The world has changed. Skies darkened and deserts grew ever quieter. Battle cries reduced to mere whispers, murmurings of days gone by. The once loud echoes of war disappeared, the blowing wind that carried the sound became stagnant air. Bright flashes of lasers, dancing through the night, are only remembered by scorch marks left behind, even those are being buried by the sand. The previously defiant have become the most subdued. Eyes that burned bright became blind and hearts that beat strong grew weak. The desert heroes disappeared. There is no fight left in the world, only submission. BL/ind is no longer an industry, it is an empire. An empire that has conquered the towns, the cities, several states, and now their sights are set on the nation. The world is turning black and white with little hope for color. Nothing remains the same.
LAS VEGAS, NEVADA: 8 YEARS AFTER DOOMSDAY
A child is running down the sidewalk, desperately trying to make it to the bus stop around the corner before he misses it yet again. Already having missed the first three times the bland black and white vehicle stopped, he would not miss it again. He COULDN'T miss it again, his forearm was still bruised from the reprimanding as a result of yesterday's tardiness. The young boy's black hair flew back as he ran faster and faster, seeing the vehicle stop ahead and begin loading up its dully dressed passengers. His feet pounded against the asphalt, starting to ache as they hit the concrete harder and harder, carrying him to the front of the bus just in time to stick his arm through the closing doors and trip the sensors. "Mean old, Martin," as the children called him, huffed at him in disdain as he reluctantly waited for the child to board and the doors to swing shut behind him.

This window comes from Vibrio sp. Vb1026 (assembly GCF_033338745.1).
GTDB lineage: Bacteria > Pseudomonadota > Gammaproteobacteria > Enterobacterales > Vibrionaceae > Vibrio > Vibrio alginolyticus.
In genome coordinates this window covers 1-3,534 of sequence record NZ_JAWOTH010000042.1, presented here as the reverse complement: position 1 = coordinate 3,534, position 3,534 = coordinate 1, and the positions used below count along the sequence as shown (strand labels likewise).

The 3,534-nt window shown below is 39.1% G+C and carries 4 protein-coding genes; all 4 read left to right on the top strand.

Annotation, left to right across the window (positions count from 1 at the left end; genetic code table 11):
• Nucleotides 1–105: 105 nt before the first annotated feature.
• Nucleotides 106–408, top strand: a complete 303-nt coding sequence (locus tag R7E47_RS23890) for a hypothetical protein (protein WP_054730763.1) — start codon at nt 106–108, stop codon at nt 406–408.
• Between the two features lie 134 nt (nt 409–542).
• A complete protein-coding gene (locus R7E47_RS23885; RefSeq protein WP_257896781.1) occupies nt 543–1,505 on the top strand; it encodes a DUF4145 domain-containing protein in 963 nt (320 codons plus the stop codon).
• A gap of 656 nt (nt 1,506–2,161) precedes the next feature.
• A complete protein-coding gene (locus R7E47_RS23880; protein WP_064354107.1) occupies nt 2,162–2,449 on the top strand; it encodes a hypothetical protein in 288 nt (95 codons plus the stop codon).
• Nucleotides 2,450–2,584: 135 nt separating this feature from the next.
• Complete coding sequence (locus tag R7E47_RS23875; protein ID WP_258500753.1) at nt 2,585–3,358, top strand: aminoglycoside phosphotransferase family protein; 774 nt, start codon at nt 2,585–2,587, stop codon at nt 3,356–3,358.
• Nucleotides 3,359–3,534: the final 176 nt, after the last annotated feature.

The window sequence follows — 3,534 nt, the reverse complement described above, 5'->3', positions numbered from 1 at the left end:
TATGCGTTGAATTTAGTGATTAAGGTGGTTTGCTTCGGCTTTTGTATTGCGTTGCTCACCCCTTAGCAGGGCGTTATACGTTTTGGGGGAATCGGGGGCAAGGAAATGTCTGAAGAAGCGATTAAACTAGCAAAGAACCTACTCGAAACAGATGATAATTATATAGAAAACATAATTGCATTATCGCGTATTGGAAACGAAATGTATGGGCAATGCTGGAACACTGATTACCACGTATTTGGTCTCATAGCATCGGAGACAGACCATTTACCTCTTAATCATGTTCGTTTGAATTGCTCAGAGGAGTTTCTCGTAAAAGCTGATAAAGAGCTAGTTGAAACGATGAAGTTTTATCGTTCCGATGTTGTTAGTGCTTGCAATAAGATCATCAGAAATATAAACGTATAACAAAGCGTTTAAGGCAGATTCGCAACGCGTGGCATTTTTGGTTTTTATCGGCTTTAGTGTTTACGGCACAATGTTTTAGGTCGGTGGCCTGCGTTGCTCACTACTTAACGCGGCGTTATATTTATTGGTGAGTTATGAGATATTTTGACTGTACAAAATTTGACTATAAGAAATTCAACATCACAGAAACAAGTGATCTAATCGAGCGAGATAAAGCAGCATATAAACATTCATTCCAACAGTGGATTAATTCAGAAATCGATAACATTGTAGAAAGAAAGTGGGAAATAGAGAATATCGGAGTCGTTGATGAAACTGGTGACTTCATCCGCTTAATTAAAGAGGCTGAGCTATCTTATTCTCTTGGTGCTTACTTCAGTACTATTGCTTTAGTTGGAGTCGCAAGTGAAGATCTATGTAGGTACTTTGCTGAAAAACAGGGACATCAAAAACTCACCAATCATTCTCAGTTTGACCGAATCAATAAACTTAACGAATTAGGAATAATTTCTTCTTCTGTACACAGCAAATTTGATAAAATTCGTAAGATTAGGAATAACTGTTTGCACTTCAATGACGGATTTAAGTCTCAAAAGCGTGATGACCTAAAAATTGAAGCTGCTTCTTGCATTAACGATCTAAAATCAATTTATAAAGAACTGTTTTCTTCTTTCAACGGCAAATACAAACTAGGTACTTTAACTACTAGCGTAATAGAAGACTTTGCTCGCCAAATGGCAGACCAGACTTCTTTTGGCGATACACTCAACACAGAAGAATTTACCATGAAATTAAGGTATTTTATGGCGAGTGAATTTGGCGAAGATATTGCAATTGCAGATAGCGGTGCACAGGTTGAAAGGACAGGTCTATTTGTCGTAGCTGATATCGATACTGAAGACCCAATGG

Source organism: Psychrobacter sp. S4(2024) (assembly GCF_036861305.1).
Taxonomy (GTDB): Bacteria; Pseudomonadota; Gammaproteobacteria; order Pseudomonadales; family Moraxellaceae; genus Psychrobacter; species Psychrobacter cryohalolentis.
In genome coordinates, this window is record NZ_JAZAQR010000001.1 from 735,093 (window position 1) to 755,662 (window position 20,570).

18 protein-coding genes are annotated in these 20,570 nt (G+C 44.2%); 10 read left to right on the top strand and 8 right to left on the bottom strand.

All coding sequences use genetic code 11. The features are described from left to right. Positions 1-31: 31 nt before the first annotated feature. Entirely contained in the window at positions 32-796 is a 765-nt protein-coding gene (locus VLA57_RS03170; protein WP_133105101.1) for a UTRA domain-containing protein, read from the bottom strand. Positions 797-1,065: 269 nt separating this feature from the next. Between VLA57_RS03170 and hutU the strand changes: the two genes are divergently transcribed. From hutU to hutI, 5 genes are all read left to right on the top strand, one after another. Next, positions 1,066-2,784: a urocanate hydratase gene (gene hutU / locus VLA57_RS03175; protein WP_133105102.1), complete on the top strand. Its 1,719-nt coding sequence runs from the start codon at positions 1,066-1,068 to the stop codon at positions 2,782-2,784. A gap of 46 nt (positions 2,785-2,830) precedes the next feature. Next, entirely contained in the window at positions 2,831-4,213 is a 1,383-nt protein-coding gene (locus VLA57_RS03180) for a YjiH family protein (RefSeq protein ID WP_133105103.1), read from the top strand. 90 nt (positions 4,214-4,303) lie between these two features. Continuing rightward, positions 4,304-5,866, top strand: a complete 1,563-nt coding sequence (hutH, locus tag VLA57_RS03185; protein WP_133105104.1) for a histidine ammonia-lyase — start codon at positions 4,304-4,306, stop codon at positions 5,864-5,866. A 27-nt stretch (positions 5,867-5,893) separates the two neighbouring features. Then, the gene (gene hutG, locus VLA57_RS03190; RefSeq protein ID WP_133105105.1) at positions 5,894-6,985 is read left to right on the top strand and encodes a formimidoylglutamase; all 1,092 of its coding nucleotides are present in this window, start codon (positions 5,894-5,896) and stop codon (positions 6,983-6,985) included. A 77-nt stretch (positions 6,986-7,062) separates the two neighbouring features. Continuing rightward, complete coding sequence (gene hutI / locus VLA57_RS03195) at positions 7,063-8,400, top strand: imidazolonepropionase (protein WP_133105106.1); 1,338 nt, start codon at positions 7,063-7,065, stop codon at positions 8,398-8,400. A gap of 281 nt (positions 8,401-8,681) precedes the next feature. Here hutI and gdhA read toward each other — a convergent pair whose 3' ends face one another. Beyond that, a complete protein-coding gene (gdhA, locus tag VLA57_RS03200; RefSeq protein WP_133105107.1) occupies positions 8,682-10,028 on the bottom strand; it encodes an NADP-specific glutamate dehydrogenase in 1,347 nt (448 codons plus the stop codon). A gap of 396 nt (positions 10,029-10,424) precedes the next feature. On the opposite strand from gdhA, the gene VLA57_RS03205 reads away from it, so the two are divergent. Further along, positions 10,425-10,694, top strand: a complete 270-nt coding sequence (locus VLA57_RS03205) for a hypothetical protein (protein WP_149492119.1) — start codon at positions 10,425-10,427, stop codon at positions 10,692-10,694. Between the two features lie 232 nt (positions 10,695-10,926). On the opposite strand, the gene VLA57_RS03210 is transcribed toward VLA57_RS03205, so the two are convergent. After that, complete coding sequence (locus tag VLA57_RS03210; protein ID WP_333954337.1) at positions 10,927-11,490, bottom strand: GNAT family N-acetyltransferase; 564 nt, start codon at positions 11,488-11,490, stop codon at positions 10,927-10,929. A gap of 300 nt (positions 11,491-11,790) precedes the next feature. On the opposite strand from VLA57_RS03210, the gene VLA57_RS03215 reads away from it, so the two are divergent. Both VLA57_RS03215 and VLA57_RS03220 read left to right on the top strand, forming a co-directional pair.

"Thanks, Mr. Martin..." The child whispered as he made his way past the grumpy, wrinkled, old man, whose white suit was stretched tight around his impressive gut.
"Won't happen again runt." Martin growled as he swung the bus out in to the gridlock, joining the stream of vehicles headed towards the center of the city. The chattering of other children on the bus grew quieter as the gas guzzler made its way further in. Skyscrapers reached up to the heavens, the very tips of them touching the storm clouds high above. The glass buildings had recently replaced half of Las Vegas, rising up from the wreckage of older ones that were deemed useless by the new government. Huge screens hung off the sides of each, displaying the same smiling black face on a white background, the logo for the new paradigm. The same face took up residence on the boy's uniform, sitting on the left side of his chest. All of the young people riding the bus wore this same uniform, none were different. Backpacks, uniforms, including shoes and socks, and hair style were all mandated by the school. The girls' outfits were the same as the boys, just slightly more tailored. Their hair was to be pulled back in to a tight pony tail, and if you had curly hair it was to be straightened immediately. The boys could not let their hair touch their shoulders and eyes must be visible at all times. There would be no individuality amongst them. The young boy's hair was nearing his shoulders and would have to be cut before the end of the week to avoid yet another run in with the principal, a man you wanted to avoid at all costs.